That being said, I can assure you that this recipe is so different from the cakes I have tried before. These tres leches cupcakes are made with a whipped egg-white batter that gives them a spongy texture. The sponge cupcakes are then filled with milk. The milk sets over a few hours and is able to suffuse throughout the entire cake.
Instead of icing, these cupcakes are topped with a homemade whipped cream, perfectly complementing the light and fluffy cake.
For a tutorial on how to make these, continue reading. (more…)
Some people think that putting frosting on top of brownies is weird. They think that icing is just for cake or maybe sugar cookies, but never for something as sweet and rich as brownies.
I think that people who say crazy things like that have never tried a good iced brownie (like this one). Sure, no one likes stomach-ache-inducing sugar-bomb sweets, but it is possible to make rich desserts that don’t leave you feeling this way.
Take this mocha mousse brownie, for example. It is a rich brownie with a mousse icing. But this mousse icing is, well, mousse. It’s creamy and light and fluffy and sweet and chocolatey… the icing itself is like a cloud. It balances the dense chocolate of the brownie. It adds a touch of class, a taste of fancy, to this ubiquitous American dessert. (more…)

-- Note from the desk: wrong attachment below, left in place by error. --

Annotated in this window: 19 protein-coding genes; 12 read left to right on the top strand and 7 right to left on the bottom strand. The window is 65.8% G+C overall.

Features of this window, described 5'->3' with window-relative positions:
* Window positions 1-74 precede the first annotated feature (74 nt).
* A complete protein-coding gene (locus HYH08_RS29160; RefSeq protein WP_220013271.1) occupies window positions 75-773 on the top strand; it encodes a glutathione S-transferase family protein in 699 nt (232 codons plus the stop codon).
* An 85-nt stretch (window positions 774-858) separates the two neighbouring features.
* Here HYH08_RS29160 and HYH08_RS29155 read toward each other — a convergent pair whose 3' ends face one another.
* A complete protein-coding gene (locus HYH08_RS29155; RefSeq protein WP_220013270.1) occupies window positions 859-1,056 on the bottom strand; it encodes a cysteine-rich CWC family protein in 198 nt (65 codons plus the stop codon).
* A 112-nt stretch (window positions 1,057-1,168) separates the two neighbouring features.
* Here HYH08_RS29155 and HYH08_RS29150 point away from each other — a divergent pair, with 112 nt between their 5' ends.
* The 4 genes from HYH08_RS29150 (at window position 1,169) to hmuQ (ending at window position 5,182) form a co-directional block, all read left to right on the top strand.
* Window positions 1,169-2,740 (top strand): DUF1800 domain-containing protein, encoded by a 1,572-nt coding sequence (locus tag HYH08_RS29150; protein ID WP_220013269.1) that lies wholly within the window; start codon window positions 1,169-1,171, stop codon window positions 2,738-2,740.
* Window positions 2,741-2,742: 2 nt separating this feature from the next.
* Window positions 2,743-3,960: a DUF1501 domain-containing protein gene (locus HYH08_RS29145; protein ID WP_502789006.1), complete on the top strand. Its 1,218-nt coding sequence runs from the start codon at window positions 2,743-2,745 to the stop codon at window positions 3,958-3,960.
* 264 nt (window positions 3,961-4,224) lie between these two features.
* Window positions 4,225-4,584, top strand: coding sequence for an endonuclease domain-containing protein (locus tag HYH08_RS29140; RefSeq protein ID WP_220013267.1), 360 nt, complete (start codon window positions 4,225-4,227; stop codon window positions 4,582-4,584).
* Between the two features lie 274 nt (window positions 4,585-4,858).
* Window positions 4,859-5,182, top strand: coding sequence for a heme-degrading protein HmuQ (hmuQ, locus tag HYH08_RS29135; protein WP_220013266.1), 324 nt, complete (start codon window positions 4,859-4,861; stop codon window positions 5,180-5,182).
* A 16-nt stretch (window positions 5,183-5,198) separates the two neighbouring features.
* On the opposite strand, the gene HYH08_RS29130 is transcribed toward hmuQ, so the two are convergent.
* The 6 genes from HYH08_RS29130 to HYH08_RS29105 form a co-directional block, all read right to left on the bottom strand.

I have two great things for you today: an amazing (and healthy!) almond cake recipe along with a review of the cookbook, Vibrant Food by Kimberely Hasselbrink.
First, let’s talk about this almond cake: it’s a dense cake made with pure almond flour (so it’s gluten-free), lightly sweetened with honey, and made with olive oil. Thought it’s a dense cake, it’s far from heavy; this would still be considered a light dessert. I can assure you that this was an amazing cake because it was finished in my house before the end of breakfast – this only happens when true perfection has been created! Scroll down for the full recipe.
Onto the book review:
If you haven’t heard of Vibrant Food, it’s cookbook showcasing the various fruits and vegetables of each season. The book has four main sections, one for each season. Recipes coordinate with the vegetables and fruits that tend to grow during those seasons. (more…)
Peanut butter cookies are the classic American cookie, but there are so many different varieties out there. Just on my blog I have GF Oatmeal Peanut Butter Cookies, Crunchy Peanut Butter Cookies, and Peanut Butter Blossoms. Each type of cookie is different, in its ingredients and texture, and this is another variety of peanut butter cookies to add to the list: Soft and Chewy Peanut Butter Cookies.
These cookies spread quite a bit, allowing the outer edge to cook more than the inside, giving the cookie its distinctive texture: crunchy on the outside, soft on the inside. (more…)